Distance and Collision

Largo for ensemble

appr. 16 Min. 30 Sec. - (with the possibility of shortening.)
composed 2020

Instrumentation: fl, ob, bcl, perc, pft, vln, vla, vlc

With the kind support of the Hessische Kulturstiftung and the State of Hessen

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The Covid 19 pandemic raises questions: In what form can making music together take in the future? How can concerts be designed?
With my composition Distance and Collision, I have tried to find a compositional answer to these questions and circumstances. The composition experiments with a new kind of musical and spatial interplay.

The eight players are set up in a hall or outdoors at a greater distance around an auditorium. The players make music independently of each other at different tempos. Each instrument repeats its part in eight sections, each at a different tempo, so that the relationship between the instrumental parts is always changing. The interplay, which plays such a central role in traditional music, is thus completely changed. It can never be predicted exactly what will coincide, but through the qualitative characteristics and their development, a cohesion is established on another level of listening that opposes isolation.

A chord is the core of the musical material. It contains the intervals from the minor second to the fourth and/or their inversions. The chord is inverted, compressed, augmented and put together in various arrangements. In addition, it is reinterpreted in these different forms to form a rhythmic time structure. The resulting overall structure is then divided among the instruments and taken out of its context again through the composition in different tempi.

The arrangement of the different tempi of the individual instruments aims at quite different manifestations and orders of the eight sections. The overall structure composed first is found in the last part of the composition. Here, very fast moving passages alternate with long sustained chords with substitutions of individual notes. In the seven preceding parts, this connection dissolves, so that here only individual instruments or groups of two or three instruments emerge with the fast-moving passages, while the other instruments remain with the long-held chords or notes.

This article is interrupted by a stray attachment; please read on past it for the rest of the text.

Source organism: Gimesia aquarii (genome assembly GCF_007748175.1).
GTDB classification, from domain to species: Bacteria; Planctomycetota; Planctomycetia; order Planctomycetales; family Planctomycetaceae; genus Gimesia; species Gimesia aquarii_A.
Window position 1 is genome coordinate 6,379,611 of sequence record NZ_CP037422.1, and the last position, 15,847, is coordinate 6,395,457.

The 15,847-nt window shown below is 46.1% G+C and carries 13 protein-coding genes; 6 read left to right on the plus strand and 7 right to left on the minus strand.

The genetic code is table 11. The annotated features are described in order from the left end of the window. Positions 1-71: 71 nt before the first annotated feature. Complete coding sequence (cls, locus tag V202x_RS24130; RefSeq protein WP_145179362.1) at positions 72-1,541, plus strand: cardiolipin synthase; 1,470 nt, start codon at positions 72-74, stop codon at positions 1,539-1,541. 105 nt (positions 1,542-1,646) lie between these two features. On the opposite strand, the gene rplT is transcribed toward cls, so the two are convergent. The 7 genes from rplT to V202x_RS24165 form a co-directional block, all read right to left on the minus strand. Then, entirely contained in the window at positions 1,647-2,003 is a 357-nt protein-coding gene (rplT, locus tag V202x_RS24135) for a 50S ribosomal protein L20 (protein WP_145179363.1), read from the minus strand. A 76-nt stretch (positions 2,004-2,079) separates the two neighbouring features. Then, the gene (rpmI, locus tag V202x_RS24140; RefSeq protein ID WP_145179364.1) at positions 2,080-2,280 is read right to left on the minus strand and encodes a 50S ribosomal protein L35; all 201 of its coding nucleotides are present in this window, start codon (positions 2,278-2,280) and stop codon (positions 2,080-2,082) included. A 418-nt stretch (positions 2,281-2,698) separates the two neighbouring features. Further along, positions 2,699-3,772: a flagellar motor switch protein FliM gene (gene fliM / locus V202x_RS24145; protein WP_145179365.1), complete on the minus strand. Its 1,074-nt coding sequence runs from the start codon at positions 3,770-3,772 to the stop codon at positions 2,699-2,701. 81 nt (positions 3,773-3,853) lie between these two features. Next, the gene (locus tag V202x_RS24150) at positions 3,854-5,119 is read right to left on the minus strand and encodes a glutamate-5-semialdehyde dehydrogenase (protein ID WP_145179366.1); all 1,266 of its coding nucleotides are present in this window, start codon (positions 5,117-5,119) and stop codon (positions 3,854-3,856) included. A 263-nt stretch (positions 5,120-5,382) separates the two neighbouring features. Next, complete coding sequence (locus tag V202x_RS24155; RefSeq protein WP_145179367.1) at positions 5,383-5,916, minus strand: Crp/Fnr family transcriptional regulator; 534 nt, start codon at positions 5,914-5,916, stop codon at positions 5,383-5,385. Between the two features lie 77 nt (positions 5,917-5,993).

The approach of dissolving the temporal connection of the individual voices and instead creating new connections on a different listening level leads to a complex counterpoint that corresponds to Benjamin's idea of a "dialectic in standstill". What Benjamin refers to the dimension of history, past and present, is here related to what has already been heard and what sounds presently, thus forming a new kind of a listening form. The piece is full of passages that can be recognised, but which are questioned each time by the changed background and context and thus become something new. The image of individualities that are always adjusting to a changed context perhaps corresponds to the reorientation that is demanded again and again in the present crisis.